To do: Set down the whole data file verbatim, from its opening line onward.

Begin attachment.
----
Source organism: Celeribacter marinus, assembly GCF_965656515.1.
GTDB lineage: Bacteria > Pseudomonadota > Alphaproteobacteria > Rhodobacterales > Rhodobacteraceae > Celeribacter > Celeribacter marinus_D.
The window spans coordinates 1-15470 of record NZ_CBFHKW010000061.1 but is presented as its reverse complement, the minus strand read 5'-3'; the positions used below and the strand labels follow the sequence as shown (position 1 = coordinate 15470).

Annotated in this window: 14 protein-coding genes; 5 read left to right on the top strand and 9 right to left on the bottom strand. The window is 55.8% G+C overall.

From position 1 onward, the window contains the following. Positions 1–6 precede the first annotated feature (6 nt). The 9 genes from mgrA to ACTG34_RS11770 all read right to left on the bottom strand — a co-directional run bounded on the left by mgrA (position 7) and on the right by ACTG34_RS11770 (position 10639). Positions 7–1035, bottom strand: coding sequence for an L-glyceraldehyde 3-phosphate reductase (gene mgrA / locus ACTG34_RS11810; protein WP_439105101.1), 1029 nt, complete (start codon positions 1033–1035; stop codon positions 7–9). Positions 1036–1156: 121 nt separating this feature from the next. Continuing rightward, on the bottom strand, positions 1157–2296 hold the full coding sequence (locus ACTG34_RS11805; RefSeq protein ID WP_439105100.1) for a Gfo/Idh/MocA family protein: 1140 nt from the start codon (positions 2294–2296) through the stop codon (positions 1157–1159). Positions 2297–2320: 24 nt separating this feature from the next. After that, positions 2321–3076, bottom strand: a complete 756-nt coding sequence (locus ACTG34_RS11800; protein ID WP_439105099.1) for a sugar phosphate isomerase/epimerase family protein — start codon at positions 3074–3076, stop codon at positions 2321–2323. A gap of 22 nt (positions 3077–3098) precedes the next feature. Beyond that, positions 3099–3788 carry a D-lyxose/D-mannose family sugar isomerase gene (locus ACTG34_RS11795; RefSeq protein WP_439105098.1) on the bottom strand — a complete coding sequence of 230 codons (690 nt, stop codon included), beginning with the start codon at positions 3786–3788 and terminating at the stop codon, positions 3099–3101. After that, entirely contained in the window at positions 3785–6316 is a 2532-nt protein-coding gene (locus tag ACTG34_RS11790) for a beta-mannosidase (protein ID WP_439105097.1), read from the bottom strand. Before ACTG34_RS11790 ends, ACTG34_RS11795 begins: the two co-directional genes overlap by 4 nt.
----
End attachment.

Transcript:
Source organism: Celeribacter marinus, assembly GCF_965656515.1.
GTDB lineage: Bacteria > Pseudomonadota > Alphaproteobacteria > Rhodobacterales > Rhodobacteraceae > Celeribacter > Celeribacter marinus_D.
The window spans coordinates 1-15470 of record NZ_CBFHKW010000061.1 but is presented as its reverse complement, the minus strand read 5'-3'; the positions used below and the strand labels follow the sequence as shown (position 1 = coordinate 15470).

Annotated in this window: 14 protein-coding genes; 5 read left to right on the top strand and 9 right to left on the bottom strand. The window is 55.8% G+C overall.

From position 1 onward, the window contains the following. Positions 1–6 precede the first annotated feature (6 nt). The 9 genes from mgrA to ACTG34_RS11770 all read right to left on the bottom strand — a co-directional run bounded on the left by mgrA (position 7) and on the right by ACTG34_RS11770 (position 10639). Positions 7–1035, bottom strand: coding sequence for an L-glyceraldehyde 3-phosphate reductase (gene mgrA / locus ACTG34_RS11810; protein WP_439105101.1), 1029 nt, complete (start codon positions 1033–1035; stop codon positions 7–9). Positions 1036–1156: 121 nt separating this feature from the next. Continuing rightward, on the bottom strand, positions 1157–2296 hold the full coding sequence (locus ACTG34_RS11805; RefSeq protein ID WP_439105100.1) for a Gfo/Idh/MocA family protein: 1140 nt from the start codon (positions 2294–2296) through the stop codon (positions 1157–1159). Positions 2297–2320: 24 nt separating this feature from the next. After that, positions 2321–3076, bottom strand: a complete 756-nt coding sequence (locus ACTG34_RS11800; protein ID WP_439105099.1) for a sugar phosphate isomerase/epimerase family protein — start codon at positions 3074–3076, stop codon at positions 2321–2323. A gap of 22 nt (positions 3077–3098) precedes the next feature. Beyond that, positions 3099–3788 carry a D-lyxose/D-mannose family sugar isomerase gene (locus ACTG34_RS11795; RefSeq protein WP_439105098.1) on the bottom strand — a complete coding sequence of 230 codons (690 nt, stop codon included), beginning with the start codon at positions 3786–3788 and terminating at the stop codon, positions 3099–3101. After that, entirely contained in the window at positions 3785–6316 is a 2532-nt protein-coding gene (locus tag ACTG34_RS11790) for a beta-mannosidase (protein ID WP_439105097.1), read from the bottom strand. Before ACTG34_RS11790 ends, ACTG34_RS11795 begins: the two co-directional genes overlap by 4 nt.